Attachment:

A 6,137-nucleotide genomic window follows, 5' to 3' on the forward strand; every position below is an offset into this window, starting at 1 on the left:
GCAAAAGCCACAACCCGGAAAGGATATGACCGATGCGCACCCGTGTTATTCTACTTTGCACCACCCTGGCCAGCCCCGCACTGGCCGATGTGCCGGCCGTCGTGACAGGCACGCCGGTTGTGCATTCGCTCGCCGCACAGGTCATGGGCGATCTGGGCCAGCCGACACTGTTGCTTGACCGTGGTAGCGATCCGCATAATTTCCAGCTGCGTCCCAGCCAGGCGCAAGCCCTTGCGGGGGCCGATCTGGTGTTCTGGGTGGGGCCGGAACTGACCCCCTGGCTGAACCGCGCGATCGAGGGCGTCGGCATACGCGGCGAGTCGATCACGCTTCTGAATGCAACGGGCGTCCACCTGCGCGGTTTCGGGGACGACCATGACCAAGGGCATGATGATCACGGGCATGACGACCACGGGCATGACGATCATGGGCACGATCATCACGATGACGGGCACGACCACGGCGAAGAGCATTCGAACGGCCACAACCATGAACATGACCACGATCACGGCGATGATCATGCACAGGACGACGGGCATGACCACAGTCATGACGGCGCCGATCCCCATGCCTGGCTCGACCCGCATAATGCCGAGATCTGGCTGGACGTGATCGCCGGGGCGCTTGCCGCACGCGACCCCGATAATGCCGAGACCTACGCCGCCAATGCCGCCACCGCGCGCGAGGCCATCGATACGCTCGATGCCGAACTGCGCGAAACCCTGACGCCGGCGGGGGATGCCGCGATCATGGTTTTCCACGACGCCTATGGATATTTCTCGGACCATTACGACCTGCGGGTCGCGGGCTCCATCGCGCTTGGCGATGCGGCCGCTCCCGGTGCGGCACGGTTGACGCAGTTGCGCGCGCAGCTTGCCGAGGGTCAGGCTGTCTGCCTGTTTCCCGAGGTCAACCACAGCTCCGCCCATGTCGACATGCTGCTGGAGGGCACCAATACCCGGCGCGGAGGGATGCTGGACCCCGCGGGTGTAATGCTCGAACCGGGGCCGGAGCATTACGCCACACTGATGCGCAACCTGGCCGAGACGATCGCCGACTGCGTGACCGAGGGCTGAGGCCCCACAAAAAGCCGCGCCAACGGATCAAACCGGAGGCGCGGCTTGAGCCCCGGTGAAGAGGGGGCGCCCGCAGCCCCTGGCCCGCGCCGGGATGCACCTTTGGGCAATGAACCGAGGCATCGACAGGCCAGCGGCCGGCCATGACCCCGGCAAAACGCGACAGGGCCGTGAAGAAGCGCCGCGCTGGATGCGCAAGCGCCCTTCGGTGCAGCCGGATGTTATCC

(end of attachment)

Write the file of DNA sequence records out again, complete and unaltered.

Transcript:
A 6,137-nucleotide genomic window follows, 5' to 3' on the forward strand; every position below is an offset into this window, starting at 1 on the left:
GCAAAAGCCACAACCCGGAAAGGATATGACCGATGCGCACCCGTGTTATTCTACTTTGCACCACCCTGGCCAGCCCCGCACTGGCCGATGTGCCGGCCGTCGTGACAGGCACGCCGGTTGTGCATTCGCTCGCCGCACAGGTCATGGGCGATCTGGGCCAGCCGACACTGTTGCTTGACCGTGGTAGCGATCCGCATAATTTCCAGCTGCGTCCCAGCCAGGCGCAAGCCCTTGCGGGGGCCGATCTGGTGTTCTGGGTGGGGCCGGAACTGACCCCCTGGCTGAACCGCGCGATCGAGGGCGTCGGCATACGCGGCGAGTCGATCACGCTTCTGAATGCAACGGGCGTCCACCTGCGCGGTTTCGGGGACGACCATGACCAAGGGCATGATGATCACGGGCATGACGACCACGGGCATGACGATCATGGGCACGATCATCACGATGACGGGCACGACCACGGCGAAGAGCATTCGAACGGCCACAACCATGAACATGACCACGATCACGGCGATGATCATGCACAGGACGACGGGCATGACCACAGTCATGACGGCGCCGATCCCCATGCCTGGCTCGACCCGCATAATGCCGAGATCTGGCTGGACGTGATCGCCGGGGCGCTTGCCGCACGCGACCCCGATAATGCCGAGACCTACGCCGCCAATGCCGCCACCGCGCGCGAGGCCATCGATACGCTCGATGCCGAACTGCGCGAAACCCTGACGCCGGCGGGGGATGCCGCGATCATGGTTTTCCACGACGCCTATGGATATTTCTCGGACCATTACGACCTGCGGGTCGCGGGCTCCATCGCGCTTGGCGATGCGGCCGCTCCCGGTGCGGCACGGTTGACGCAGTTGCGCGCGCAGCTTGCCGAGGGTCAGGCTGTCTGCCTGTTTCCCGAGGTCAACCACAGCTCCGCCCATGTCGACATGCTGCTGGAGGGCACCAATACCCGGCGCGGAGGGATGCTGGACCCCGCGGGTGTAATGCTCGAACCGGGGCCGGAGCATTACGCCACACTGATGCGCAACCTGGCCGAGACGATCGCCGACTGCGTGACCGAGGGCTGAGGCCCCACAAAAAGCCGCGCCAACGGATCAAACCGGAGGCGCGGCTTGAGCCCCGGTGAAGAGGGGGCGCCCGCAGCCCCTGGCCCGCGCCGGGATGCACCTTTGGGCAATGAACCGAGGCATCGACAGGCCAGCGGCCGGCCATGACCCCGGCAAAACGCGACAGGGCCGTGAAGAAGCGCCGCGCTGGATGCGCAAGCGCCCTTCGGTGCAGCCGGATGTTATCC